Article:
The prominent global credit rating agency, Moody’s has cut the UK’s credit rating outlook to “negative” after the nation voted to leave the EU. The outcome is expected to herald an extended period of concern.
The rating agency said the result of the referendum would have significant negative inferences for the nation’s medium-term growth position. It also reduced the UK’s long-term issuer and debt ratings to “negative” from “stable”.
The agency stated that the negative impact from lesser economic growth would offset the fiscal savings from the UK since the nation need not contribute to the EU budget in the future. It added that the nation had one of the biggest budget deficits among developed nations.
Experts believe that in the long term the UK’s credit rating may have an impact on the nation’s households.
Traditionally, the borrowing rate of the government is the standard for the other interest rates pertaining to the economy to be established.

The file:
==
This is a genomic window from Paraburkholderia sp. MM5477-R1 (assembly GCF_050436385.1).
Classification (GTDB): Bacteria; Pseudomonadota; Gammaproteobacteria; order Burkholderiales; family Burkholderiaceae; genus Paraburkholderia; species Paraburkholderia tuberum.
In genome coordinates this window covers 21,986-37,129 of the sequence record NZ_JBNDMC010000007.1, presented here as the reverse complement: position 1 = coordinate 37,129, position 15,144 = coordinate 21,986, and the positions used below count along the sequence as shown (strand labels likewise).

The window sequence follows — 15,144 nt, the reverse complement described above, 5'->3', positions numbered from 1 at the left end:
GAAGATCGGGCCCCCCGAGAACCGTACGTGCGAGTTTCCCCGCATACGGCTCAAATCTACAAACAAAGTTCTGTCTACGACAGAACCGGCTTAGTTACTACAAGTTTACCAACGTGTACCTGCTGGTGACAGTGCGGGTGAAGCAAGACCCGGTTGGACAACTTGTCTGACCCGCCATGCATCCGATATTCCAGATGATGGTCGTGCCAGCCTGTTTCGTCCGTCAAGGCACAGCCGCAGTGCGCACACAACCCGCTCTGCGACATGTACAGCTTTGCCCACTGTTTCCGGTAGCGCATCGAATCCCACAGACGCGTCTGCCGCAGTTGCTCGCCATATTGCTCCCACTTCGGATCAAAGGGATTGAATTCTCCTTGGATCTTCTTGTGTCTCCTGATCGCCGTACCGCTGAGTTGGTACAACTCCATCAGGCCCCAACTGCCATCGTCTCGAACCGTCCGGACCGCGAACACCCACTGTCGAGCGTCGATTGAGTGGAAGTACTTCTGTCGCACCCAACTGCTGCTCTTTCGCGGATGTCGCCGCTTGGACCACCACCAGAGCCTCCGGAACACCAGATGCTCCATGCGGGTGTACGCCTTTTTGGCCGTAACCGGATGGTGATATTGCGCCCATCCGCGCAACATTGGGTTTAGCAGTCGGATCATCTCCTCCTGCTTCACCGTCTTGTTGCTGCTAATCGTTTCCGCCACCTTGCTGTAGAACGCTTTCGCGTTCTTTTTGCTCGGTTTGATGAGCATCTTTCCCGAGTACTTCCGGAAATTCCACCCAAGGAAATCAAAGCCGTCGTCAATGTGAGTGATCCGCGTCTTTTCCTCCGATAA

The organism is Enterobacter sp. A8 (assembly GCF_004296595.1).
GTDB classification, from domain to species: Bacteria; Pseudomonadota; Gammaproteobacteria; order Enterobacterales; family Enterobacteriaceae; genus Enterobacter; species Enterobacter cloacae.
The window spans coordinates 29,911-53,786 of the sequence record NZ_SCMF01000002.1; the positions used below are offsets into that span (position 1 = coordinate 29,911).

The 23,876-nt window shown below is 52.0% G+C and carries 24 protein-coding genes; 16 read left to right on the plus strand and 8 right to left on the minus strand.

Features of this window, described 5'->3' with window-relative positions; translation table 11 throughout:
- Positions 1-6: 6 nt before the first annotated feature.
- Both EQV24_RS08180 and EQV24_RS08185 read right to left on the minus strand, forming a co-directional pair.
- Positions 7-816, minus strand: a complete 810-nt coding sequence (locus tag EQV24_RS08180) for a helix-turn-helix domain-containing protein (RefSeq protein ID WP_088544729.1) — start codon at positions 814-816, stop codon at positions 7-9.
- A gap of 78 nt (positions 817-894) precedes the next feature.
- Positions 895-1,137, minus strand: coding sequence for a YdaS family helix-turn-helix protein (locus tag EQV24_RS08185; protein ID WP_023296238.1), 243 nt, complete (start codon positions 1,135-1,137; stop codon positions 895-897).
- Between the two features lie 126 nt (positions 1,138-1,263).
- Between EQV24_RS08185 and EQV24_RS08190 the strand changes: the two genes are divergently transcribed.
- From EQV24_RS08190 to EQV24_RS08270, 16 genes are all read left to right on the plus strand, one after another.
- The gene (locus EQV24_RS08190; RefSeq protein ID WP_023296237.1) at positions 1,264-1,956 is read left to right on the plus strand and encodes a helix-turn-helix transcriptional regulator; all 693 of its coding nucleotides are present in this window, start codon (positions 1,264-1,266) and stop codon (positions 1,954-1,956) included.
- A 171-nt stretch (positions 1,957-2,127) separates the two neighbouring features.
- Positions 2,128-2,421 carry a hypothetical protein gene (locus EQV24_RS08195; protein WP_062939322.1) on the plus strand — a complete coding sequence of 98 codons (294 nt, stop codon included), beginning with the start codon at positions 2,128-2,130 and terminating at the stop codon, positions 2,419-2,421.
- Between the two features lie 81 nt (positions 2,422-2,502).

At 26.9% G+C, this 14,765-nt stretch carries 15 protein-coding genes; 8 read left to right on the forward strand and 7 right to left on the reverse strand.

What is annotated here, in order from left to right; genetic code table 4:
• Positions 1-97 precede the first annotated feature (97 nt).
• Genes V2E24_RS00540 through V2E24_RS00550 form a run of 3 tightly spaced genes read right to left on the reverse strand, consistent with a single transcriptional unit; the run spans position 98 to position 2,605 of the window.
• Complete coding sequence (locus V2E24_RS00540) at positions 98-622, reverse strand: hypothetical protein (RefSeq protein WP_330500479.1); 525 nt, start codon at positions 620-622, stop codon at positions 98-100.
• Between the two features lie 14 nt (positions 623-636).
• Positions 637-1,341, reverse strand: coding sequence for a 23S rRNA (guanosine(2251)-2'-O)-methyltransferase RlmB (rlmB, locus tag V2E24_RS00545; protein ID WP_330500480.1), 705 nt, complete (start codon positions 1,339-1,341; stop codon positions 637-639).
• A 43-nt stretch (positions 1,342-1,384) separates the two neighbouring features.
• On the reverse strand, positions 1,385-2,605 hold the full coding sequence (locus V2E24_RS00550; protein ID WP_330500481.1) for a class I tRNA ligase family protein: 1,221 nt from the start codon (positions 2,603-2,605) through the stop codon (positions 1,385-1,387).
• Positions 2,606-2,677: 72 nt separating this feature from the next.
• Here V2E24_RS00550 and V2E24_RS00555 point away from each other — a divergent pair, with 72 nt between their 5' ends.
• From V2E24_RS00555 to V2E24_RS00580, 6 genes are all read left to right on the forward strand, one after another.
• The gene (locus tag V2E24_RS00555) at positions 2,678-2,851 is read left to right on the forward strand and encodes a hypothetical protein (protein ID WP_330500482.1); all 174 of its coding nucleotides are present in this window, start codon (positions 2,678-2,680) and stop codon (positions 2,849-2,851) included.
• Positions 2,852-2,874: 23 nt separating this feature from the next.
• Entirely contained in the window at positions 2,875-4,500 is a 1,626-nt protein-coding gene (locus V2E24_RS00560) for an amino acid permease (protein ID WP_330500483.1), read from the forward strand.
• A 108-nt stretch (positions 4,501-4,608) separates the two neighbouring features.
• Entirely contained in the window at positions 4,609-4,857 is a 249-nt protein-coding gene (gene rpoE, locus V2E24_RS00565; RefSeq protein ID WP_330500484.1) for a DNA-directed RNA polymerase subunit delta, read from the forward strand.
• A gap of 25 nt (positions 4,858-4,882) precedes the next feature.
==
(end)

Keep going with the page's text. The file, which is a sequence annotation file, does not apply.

Usually, a lower rating would typically match to higher borrowing costs. Under such a scenario, the impact would be felt by various sections in the longer term – the government, firms, and households.
The financial assessment came after the historic referendum in the UK on June 23rd, 2016. In essence, credit rating agencies, rate a nation on the basis of its economic strength.
More precisely, they rate governments, large firms on how likely they would pay back their debt. In other words, the greater a credit rating, the less expensive it is for a nation to borrow money in the global markets.
Therefore, theoretically, when a government wishes to secure money, a high credit rating would indicate a lower interest rate (and vice versa).
Globally, there are three key rating agencies – Moody’s, S&P and Fitch. S&P and Fitch have not yet issued a statement on the UK post-referendum.
Credit rating agencies also provide every nation a precise credit rating score. With regard to Moody’s and the UK, presently it scores the UK at “Aa1”.
In Moody’s rating scale, it is the second highest rating. It indicates “high grade”, under “AAA” which is “prime”.
By altering its position to “negative”, Moody’s has cautioned that the UK’s “Aa1” rating could be at risk of being reduced.